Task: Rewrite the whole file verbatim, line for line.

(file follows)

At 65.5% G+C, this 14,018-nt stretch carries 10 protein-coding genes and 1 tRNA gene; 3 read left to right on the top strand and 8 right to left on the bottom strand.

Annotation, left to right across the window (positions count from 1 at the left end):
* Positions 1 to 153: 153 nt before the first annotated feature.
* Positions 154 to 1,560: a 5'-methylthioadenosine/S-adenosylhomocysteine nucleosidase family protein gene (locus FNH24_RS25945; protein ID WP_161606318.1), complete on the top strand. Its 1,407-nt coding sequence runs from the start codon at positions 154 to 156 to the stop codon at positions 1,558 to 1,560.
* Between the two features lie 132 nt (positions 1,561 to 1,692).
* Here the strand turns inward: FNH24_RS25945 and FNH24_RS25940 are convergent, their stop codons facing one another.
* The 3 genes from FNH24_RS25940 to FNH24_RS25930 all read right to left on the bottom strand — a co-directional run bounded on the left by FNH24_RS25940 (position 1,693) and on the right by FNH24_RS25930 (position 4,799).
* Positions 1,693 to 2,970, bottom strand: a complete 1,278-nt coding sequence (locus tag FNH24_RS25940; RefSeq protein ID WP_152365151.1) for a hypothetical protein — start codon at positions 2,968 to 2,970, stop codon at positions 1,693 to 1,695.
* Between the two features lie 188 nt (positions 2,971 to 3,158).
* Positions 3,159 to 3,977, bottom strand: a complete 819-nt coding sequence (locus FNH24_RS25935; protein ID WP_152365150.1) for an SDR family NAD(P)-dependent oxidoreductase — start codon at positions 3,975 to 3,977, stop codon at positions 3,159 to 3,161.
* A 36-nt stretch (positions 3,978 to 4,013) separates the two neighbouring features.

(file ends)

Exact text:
At 65.5% G+C, this 14,018-nt stretch carries 10 protein-coding genes and 1 tRNA gene; 3 read left to right on the top strand and 8 right to left on the bottom strand.

Annotation, left to right across the window (positions count from 1 at the left end):
* Positions 1 to 153: 153 nt before the first annotated feature.
* Positions 154 to 1,560: a 5'-methylthioadenosine/S-adenosylhomocysteine nucleosidase family protein gene (locus FNH24_RS25945; protein ID WP_161606318.1), complete on the top strand. Its 1,407-nt coding sequence runs from the start codon at positions 154 to 156 to the stop codon at positions 1,558 to 1,560.
* Between the two features lie 132 nt (positions 1,561 to 1,692).
* Here the strand turns inward: FNH24_RS25945 and FNH24_RS25940 are convergent, their stop codons facing one another.
* The 3 genes from FNH24_RS25940 to FNH24_RS25930 all read right to left on the bottom strand — a co-directional run bounded on the left by FNH24_RS25940 (position 1,693) and on the right by FNH24_RS25930 (position 4,799).
* Positions 1,693 to 2,970, bottom strand: a complete 1,278-nt coding sequence (locus tag FNH24_RS25940; RefSeq protein ID WP_152365151.1) for a hypothetical protein — start codon at positions 2,968 to 2,970, stop codon at positions 1,693 to 1,695.
* Between the two features lie 188 nt (positions 2,971 to 3,158).
* Positions 3,159 to 3,977, bottom strand: a complete 819-nt coding sequence (locus FNH24_RS25935; protein ID WP_152365150.1) for an SDR family NAD(P)-dependent oxidoreductase — start codon at positions 3,975 to 3,977, stop codon at positions 3,159 to 3,161.
* A 36-nt stretch (positions 3,978 to 4,013) separates the two neighbouring features.